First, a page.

What does it mean for balance? The developers aren't too worried, as they'd like you to get to the end of this game, no matter how you do it, and then hopefully lose yourself in multiplayer too. "I think it's nice as a player that if I want to stomp a mission, I can go and power up and then plough through," says Glosecki. "If I get blocked in single-player, I can go and play some skirmish, earn some new units, and hopefully allow them to let me get past the single-player mission I was stuck on. It's about the player's comfort factor."
Again, it's aimed at making newcomers feel welcome, but it doesn't damage the delicate core of the experience as much as you might think. "Getting more powerful isn't really what it's about," says Bass. "We're giving you more options: different units to let you try something different."
Much of this came from the team's experience looking at multiplayer, and watching new players repeatedly wiped out by more experienced armies until they got fed up and left, generally never to return. But isn't that slightly wonky logic, as the people who have been playing the longest will also have better toys alongside their better skills? To get past that, there's a command-point cap, forcing you to think about what units to build instead of spamming out vehicles. It's an anti-tank-rush mine, in other words.
Presentation over, Glosecki fires up the demo, and we get to see C&C4 in action. We're in an area of rust-coloured desert, a wilderness halfway through terraforming, and, playing as the GDI, the objective is to get our vast transport ship, shot down by the Nod, up and running again, by connecting it to the Tiberium Control Network.
With the arrival of some Nod Scorpion tanks, along with burrowing units returning after Tiberium Sun, it's straight into the action. The most immediate difference in C&C4, apart from the experience points now rising from every felled enemy, is the rate at which the mission flows from one objective to the next, orders quickly redirecting us from clearing the area of all Nod units - alongside the Scorpions they'd brought in some nasty Fire Tanks and Spider Tanks, all looking spectacularly villainous in black and red - and telling us to search the immediate surroundings for a TCN node to connect the transport to. Once that's done, things switch to a sweaty defence situation, as we protect the healing vessel from the big guns of the Nod arsenal, namely Centurions, massive shielded robot units that can inflict some serious damage. Luckily, we've brought along a Mastodon, an equally gigantic four-legged walker - "a mobile death factory," according to Bass.
While we watch them set to, Glosecki occasionally zooming in to show us the procedural damage and deferred lighting model, allowing each splatter of gunfire to cast its own glow and shadows, it's worth mentioning something else that's new. That's our base itself, the Crawler, now mobile as the name suggests, and capable of building units while it's moving, and spitting them out when it sets itself down. It should be a handy tool for newcomers, as it allows players to focus their attention on one area of the map at a time, and it also - whisper it - respawns if destroyed, a new model dropping out of the sky afresh after the last one was blown to pieces. There are limitations, though: you can only respawn on your side of the map, and there's a minute cooldown between redeployment to stop you turning the whole thing into an impromptu meteor attack.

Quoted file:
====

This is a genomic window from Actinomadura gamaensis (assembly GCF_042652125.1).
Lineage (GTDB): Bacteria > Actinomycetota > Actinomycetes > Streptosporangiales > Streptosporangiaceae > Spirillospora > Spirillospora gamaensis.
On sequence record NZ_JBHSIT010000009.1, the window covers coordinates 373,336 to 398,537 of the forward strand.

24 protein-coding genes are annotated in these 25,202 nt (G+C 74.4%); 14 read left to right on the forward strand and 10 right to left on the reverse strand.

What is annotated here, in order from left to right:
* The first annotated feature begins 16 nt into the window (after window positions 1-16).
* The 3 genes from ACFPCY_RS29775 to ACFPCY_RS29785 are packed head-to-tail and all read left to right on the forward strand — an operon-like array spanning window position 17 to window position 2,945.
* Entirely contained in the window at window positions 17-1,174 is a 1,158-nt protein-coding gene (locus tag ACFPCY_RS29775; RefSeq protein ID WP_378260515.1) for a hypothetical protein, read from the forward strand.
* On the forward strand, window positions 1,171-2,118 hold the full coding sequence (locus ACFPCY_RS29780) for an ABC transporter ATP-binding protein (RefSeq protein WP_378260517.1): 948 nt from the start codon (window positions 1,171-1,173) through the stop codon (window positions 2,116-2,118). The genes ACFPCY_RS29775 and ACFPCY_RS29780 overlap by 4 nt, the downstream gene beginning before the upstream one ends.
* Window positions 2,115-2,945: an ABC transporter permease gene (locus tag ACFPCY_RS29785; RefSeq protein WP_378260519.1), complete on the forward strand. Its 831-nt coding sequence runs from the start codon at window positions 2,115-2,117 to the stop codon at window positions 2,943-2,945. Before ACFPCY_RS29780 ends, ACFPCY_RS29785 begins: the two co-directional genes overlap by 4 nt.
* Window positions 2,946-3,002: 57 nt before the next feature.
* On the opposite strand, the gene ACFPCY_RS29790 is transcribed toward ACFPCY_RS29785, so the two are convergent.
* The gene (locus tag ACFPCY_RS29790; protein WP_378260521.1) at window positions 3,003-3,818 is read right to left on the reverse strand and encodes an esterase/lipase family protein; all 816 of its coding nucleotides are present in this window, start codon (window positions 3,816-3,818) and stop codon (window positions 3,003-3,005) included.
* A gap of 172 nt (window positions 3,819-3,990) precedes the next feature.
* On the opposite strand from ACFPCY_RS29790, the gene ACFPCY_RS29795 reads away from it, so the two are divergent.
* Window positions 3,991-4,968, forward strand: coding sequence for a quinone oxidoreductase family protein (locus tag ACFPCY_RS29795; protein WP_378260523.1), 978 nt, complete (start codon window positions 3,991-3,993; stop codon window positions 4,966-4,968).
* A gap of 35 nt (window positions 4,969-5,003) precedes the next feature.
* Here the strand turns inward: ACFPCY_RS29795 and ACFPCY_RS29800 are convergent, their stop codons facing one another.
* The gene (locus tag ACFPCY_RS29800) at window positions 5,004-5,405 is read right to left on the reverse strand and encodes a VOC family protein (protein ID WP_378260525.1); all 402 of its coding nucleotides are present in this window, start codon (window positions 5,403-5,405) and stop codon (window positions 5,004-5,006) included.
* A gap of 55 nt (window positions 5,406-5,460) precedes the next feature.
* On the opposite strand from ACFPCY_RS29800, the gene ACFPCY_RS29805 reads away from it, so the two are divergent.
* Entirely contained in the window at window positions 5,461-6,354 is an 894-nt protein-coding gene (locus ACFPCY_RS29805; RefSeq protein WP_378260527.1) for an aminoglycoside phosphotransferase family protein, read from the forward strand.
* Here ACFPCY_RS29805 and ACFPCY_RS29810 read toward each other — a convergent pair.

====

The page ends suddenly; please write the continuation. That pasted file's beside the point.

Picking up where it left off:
Some may be tempted to see the focus on accessibility as a form of dumbing down, but there's more than enough evidence that C&C4 is holding back treats for those that really know how to play. EA's been thinking about both ends of the spectrum: a respawning Crawler means you can fail a few times before succeeding, but it also allows canny commanders to lure enemies to a dead zone and then crush them from above, as the base does significant splash damage when it lands on top of you. Ideas like this should change the game on whatever level you're playing it at.
Respawning the Crawler (surely a NIN title?) also allows you to reselect your class as, yes, C&C4 is now a class-based game. There are three classes available - Offence, Defense, and Support - and they're there to allow you to tailor your approach to each situation. If you're a new player, choose the one that's easiest moment-to-moment; if you're an expert, force your way through the whole campaign using just the Support role - it will be possible.
With the Nod reduced to rubble, the demo's over. C&C4 is looking good, then - and EA knows it has to. Rarely mentioned but presumably never far from anyone's mind, Starcraft II is going to make it very hard for even the most recognisable of RTS franchises to control much of the market in the next few years, without big ideas to battle it with.
But if Blizzard's a fearsome enemy to take on, EA's clearly been thinking - and working - extra hard on this one. C&C4 oozes intelligence, both borrowed and native, and its mix of epoch-ending narrative and experience-based toys suggests it will be hard to pass up. Besides all that, the RTS, above all else, knows that asymmetric line-ups can lead to drawn out battles. That's good news for us, then, as it's the drawn-out battles that often prove to be the most entertaining.